Going on a winter holiday with a caravan, camper or tent? Unimaginable for many. But even in winter camping can be a lot of fun. We give tips in terms of parking space, heating, sewage and more.
It is difficult for some campers to imagine traveling with their motorhome in snow and ice. A trip with the motorhome to the next ski area can be an experience! Utensils such as lined shoes and warm clothing should not be missing during winter camping. But there is more that should be considered when camping in winter. We give tips for a perfect vacation in freezing temperatures.
This should be taken into account when winter camping with the caravan
Use a winter-proof or winter-proof vehicle for camping. Both terms are protected and stand for a precisely specified test procedure. Only then can the manufacturers name their motorhomes with one of the terms. The difference between a winter-capable and a winter-proof vehicle is how well the vehicle walls are insulated and how quickly or slowly a vehicle cools down and can be warmed up again. Ultimately, a winter-proof motorhome does more justice to the conditions of winter camping. Motorhomes that are marked as “suitable for winter” only offer sufficient protection at temperatures around freezing. Therefore, if you are planning a longer trip and are traveling to colder areas, you should make sure that you drive a “winterproof” motorhome.
• Test method “suitable for winter”:
Phase 1 – Cooling down time: The vehicle is cooled down to 0 degrees for at least ten hours. All doors and windows are opened to really cool the motorhome completely.
Phase 2 – Start of heating: The interior of the vehicle should be heated up at maximum speed. Start temperature is 0 degrees. Within two hours, a central measuring point, one meter above the interior floor in the middle of the living area, must have a temperature of 20 degrees Celsius. Additional measuring points may have a difference of up to seven degrees.
• Test method “winterproof”:
Phase 1 – Cooling down time: The test vehicle is cooled down to minus 15 degrees Celsius over at least ten hours. All doors and windows are opened.
Phase 2 – Start of heating: The interior of the vehicle should heat up at maximum speed. The central measuring point above the interior floor in the middle of the living area must be heated to 20 degrees within four hours. Five other measuring points must not differ by more than seven degrees.
Phase 3 – Stabilization time: After a one-hour stabilization period, the water tanks are filled.
Phase 4 – Test of the water system: After another hour, it is checked whether all the pipe systems and taps are free and functional, i.e. that the water in them is not frozen.
If you want to go on a winter holiday with your motorhome, you should definitely mount winter tires with a tread depth of at least four to five millimeters and pack snow chains. Tip: Buy good snow chains, these usually last a lifetime.
In winter it is particularly important that the motorhome or caravan is well insulated. So-called thermal bridges are also available for winter-proof or stable motorhomes. These are certain areas in components through which the heat is transported outside faster than through other adjacent components. This could be, for example, leaky joints in a window. Accordingly, a thermal bridge can often be found in the cab. It is best to cover the windows from the outside so that the heat cannot escape and the panes remain ice-free at the same time. Thermo hoods are suitable for this. There are also thermal mats for insulation in the foot area. Attention: If you drive a camper, you should definitely cover the tailgate. A lot of cold is drawn in here.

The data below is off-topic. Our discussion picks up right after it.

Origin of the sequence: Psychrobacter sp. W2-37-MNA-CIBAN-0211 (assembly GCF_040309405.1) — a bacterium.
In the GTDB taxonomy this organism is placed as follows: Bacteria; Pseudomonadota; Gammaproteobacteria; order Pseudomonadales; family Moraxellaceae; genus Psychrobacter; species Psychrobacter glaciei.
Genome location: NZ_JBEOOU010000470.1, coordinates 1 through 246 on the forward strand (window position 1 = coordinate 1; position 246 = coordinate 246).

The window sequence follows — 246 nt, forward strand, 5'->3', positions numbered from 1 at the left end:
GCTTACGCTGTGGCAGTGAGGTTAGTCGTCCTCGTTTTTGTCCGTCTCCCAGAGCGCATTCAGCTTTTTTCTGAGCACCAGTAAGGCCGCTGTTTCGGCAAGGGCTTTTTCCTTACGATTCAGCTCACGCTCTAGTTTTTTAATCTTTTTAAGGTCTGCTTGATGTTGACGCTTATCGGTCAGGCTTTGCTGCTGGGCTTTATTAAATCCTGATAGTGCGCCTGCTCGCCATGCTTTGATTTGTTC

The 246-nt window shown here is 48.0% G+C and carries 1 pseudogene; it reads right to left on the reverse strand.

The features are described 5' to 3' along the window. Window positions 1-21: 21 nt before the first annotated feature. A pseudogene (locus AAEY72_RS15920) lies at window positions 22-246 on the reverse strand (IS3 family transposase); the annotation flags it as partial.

Can you discover existing thermal bridges yourself?
Thermal bridges can be uncovered very easily with a thermographic image. At low temperatures, a thermal imager is used to take an exterior picture of the motorhome heated to a certain temperature. The picture then shows different areas of the vehicle that are warm: Cold areas are dark, which means that only a little heat comes from the inside to the outside. Light spots show the warm areas. Here the heating energy is lost to the outside unused.
Anyone traveling with their motorhome in winter definitely needs a motorhome heater. So a heater that works even when the vehicle is parked. Mobile home heaters are differentiated according to the type of heat transfer and the fuel used. These are the most common heaters:
• Gas heating: Gas is carried in the mobile home anyway, since it is used for cooking or for operating the refrigerator. It is therefore also suitable for heating. It is important to take enough gas supplies with you. There are usually 11-kilogram gas cylinders, which last about three to four days. So that the gas does not run out at night, it is advisable to buy an automatic gas bottle switchover. It can also be integrated in a gas pressure regulator.
• Fuel heating: With fuel heating, the fuel is obtained directly from the vehicle tank. Since most RVs run on diesel, diesel heating is the most common. But this form of heating is also available for petrol engines. The practical: No gas bottles have to be carried and the on-board battery is not loaded.
• Additional electric heater: This auxiliary heater is operated with electricity. It is suitable for those who can access shore power at the campsite. Many campsites also offer a flat rate for electricity.